We have had several cases involving whether the decedent’s successors are partners, or simply assignees who do not have all the rights of a partner.  Family partnership agreements may allow for the transfer of a partnership interest to another family member automatically.  Even in these scenarios, there may be technical terms of the partnership agreement that have to be complied with before the family member officially becomes a partner.  Some agreements do not allow anyone to succeed to a partner’s interest unless otherwise determined by the partnership/other partners.  Accordingly, if a partner’s will purports to unilaterally pass a partnership interest to a beneficiary, it may cause a dispute if such a transfer is not allowed by the partnership agreement.  The dispute is often fueled by a beneficiary who asserts that the will is the best evidence of the decedent’s intent. Read more >>

August 14, 2017

Good News for Surviving Spouses Seeking to Elect Portability

by Chelsea May

IRS Revenue Procedure 2017-34, effective as of June 9, 2017, increases the amount of time that a surviving spouse has to file an estate tax return (Form 706) for the purpose of electing portability of the Deceased Spousal Unused Exclusion amount (otherwise known as “DSUE”).  The portability election, which  was first introduced in 2010 and made permanent under the American Taxpayer Relief Act of 2012, offers a great way for a surviving spouse to preserve the unused estate tax exemption of their deceased spouse.  The DSUE amount can then be added to the surviving spouse’s own exemption amount and be used to shelter the surviving spouse’s lifetime gifts and transfers at death from estate taxes.

Prior to June 9, 2017, a portability election was required to be made on a timely filed estate tax return, due to the IRS nine months from the decedent’s date of death, with the availability of an automatic six month extension.  The IRS has once before provided some relief from this deadline in Revenue Procedure 2014-18, but that ruling was temporary and provided no relief for the estates of decedents dying after January 1, 2014.  The IRS claims to have been flooded with numerous requests for an extension of time to file for the portability election and has issued this new Revenue Procedure to provide a simplified method to obtain the extension to elect portability for a decedent’s estate who has no estate tax filing requirement to the later of (i) January 2, 2018 or (ii) the second anniversary of the decedent’s date of death.  Note that the regulation provides that this longer deadline is not available to the estate of a decedent if an estate tax return was timely filed.  In such case, the executor either will have elected portability by timely filing the return or will have affirmatively opted out of portability by not making the election.      Read more >>

August 2, 2017

New Uniform Directed Trust Act

by Kelly Dickson Cooper

More and more, I review trust agreements that appoint a trustee, but then appoint other individuals or institutions to perform certain tasks that are normally in the domain of the trustee.  They are sometimes referred to as trust protectors, trust advisors, trust directors, special powerholders, investment trustees, or distribution trustees.  I most often see these appointments in the areas of investments or distributions.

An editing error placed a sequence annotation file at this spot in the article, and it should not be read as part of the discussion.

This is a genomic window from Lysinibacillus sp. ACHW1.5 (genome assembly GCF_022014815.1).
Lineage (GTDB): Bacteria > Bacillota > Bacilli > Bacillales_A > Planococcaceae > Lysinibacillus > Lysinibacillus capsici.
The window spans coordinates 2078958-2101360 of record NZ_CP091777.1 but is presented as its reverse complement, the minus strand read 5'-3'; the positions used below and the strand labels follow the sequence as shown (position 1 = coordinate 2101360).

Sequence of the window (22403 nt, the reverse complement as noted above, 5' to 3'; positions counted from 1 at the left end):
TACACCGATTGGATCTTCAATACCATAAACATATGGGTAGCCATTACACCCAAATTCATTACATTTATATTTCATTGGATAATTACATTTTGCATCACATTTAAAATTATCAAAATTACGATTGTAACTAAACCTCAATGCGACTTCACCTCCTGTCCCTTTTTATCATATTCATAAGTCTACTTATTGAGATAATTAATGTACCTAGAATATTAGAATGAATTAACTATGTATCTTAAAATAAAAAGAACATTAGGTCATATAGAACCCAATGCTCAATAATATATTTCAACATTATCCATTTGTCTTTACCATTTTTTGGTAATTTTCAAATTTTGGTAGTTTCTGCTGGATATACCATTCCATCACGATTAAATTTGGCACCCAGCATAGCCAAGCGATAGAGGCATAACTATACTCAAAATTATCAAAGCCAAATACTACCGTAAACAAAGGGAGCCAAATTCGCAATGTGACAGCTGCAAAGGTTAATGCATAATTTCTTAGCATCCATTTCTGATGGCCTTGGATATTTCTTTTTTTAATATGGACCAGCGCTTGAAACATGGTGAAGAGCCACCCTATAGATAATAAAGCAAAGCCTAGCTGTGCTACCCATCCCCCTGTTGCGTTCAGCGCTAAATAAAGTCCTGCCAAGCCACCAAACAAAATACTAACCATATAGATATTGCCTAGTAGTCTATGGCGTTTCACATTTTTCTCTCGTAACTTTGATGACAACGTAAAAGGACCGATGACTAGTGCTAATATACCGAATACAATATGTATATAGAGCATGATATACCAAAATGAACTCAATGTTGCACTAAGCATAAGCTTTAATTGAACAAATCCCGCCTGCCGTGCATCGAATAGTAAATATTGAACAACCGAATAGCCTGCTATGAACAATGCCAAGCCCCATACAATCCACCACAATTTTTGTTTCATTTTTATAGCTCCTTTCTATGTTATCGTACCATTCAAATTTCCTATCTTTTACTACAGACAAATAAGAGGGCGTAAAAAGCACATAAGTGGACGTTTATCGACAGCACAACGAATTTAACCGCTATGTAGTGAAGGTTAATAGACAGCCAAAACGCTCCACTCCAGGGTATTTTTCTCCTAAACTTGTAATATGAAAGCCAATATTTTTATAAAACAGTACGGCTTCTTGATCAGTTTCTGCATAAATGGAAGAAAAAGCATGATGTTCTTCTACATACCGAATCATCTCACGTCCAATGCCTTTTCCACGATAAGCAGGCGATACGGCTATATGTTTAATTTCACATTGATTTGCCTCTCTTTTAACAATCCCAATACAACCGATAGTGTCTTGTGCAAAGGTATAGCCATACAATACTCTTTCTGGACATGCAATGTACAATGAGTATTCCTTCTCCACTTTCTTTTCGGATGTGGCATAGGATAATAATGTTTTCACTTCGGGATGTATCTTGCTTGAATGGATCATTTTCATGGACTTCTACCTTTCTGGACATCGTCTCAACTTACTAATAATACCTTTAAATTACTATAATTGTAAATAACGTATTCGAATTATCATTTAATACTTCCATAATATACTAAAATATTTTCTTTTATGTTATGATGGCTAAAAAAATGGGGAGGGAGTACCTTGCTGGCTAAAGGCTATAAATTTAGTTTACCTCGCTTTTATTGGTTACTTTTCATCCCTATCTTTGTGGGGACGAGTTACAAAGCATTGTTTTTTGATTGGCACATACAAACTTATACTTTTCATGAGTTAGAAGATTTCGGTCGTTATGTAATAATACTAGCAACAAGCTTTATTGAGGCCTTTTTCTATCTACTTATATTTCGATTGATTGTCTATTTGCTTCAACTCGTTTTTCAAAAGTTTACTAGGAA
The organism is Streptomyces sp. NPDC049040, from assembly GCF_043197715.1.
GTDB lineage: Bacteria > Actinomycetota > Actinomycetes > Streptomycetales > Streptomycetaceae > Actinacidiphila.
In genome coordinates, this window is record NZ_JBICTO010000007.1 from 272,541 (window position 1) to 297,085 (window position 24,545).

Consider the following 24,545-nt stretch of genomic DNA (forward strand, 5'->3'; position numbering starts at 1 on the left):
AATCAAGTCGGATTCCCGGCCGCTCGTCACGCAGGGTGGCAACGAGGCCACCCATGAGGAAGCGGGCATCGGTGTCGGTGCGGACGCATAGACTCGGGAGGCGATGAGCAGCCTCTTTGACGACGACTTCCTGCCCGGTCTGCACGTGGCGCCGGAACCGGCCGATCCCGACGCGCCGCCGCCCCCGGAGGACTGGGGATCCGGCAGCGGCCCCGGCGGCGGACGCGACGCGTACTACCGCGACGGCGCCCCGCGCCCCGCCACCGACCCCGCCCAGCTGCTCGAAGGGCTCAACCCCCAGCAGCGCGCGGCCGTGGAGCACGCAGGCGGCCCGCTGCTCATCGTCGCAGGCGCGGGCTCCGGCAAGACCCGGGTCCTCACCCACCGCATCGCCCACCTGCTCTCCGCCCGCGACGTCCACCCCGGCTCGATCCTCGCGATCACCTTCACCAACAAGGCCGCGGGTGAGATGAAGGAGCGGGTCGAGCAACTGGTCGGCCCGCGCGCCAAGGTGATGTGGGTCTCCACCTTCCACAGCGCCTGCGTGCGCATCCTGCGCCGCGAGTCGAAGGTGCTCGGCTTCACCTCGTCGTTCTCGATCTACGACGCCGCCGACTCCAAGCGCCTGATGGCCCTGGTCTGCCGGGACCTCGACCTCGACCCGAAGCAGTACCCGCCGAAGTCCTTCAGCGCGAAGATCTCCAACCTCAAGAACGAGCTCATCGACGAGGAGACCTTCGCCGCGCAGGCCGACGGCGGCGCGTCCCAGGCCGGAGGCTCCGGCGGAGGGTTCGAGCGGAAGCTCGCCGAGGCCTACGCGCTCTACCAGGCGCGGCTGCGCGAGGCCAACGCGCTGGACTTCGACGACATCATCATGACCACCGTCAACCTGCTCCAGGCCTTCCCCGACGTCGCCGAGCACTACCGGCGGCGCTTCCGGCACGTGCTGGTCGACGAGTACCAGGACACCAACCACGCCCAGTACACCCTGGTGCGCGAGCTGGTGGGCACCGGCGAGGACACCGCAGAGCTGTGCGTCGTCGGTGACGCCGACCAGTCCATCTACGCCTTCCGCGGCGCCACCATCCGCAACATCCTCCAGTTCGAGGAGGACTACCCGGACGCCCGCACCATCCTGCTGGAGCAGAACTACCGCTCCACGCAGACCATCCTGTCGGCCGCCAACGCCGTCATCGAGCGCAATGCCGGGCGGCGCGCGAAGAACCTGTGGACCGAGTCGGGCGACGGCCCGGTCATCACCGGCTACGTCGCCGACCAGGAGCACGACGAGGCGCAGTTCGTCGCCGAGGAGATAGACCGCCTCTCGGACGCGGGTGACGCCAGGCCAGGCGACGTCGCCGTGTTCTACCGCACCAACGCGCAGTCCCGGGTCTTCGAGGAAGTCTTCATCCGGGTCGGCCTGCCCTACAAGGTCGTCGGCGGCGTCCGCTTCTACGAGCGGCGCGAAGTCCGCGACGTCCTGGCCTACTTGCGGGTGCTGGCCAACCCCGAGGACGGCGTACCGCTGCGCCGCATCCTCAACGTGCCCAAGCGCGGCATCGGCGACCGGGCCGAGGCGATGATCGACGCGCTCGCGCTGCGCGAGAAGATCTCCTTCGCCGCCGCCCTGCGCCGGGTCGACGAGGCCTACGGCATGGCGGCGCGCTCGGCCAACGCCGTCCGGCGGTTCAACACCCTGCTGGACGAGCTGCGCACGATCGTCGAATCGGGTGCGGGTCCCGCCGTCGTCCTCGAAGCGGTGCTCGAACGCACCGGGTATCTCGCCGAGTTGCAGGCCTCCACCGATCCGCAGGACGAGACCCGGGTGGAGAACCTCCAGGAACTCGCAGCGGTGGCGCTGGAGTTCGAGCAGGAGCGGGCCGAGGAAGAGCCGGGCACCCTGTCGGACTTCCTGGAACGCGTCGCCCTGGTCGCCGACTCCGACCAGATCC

The trust language that attempts to divide the responsibilities of a trustee among a group is often unclear and give rise to difficult questions as to the scope of each individuals’ responsibilities.  There is also the question of whether the trustee is responsible for the actions of the other appointees and if the appointees are fiduciaries.  These problems with interpretation are often exacerbated because the laws are not clear about the division of these responsibilities and the liability of each actor.  Read more >>

July 17, 2017

Beneficiary Designations: They Aren’t Always What They Seem

by Jody H. Hall, Paralegal

As long as I have been a probate paralegal, and even prior when I worked in financial services, I have spoken about assets with beneficiary designations, including life insurance, retirement accounts and annuities passing outside of probate as if they were a foregone conclusion.  Period.  End of Story.  However, some recent situations have reminded me that the plot of the story may indeed have a surprise ending.

First of all, it bears reminding to our clients, that documents with beneficiary designations do not pass in accordance with the general instructions in the Decedent’s Will.  I recently worked with a client that became concerned when we learned that an estranged family member received a portion of an IRA account due to the beneficiary designation.  It was very confusing and upsetting to her that this family member received assets in addition to those provided for in the Will.

Secondly, there are situations where the beneficiary designation needs to be reviewed and confirmed, both at the time the designation is made and at the time of the claim. Read more >>

July 11, 2017

Where Probate Law Meets Family Law

by Rebecca Klock Schroer

I recently joined forces with family law attorney Ian Shea to co-author an article for The Colorado Lawyer.  The article highlights a few of the intersections between probate law and family law, including spouse’s property interests in trusts, the automatic temporary injunction, the revocation of spouse’s interests under the Colorado Probate Code, and representation of fiduciaries in divorce proceedings.

A link to the article is below:

‘Til Death Do Us Part – Where Probate Law Meets Family Law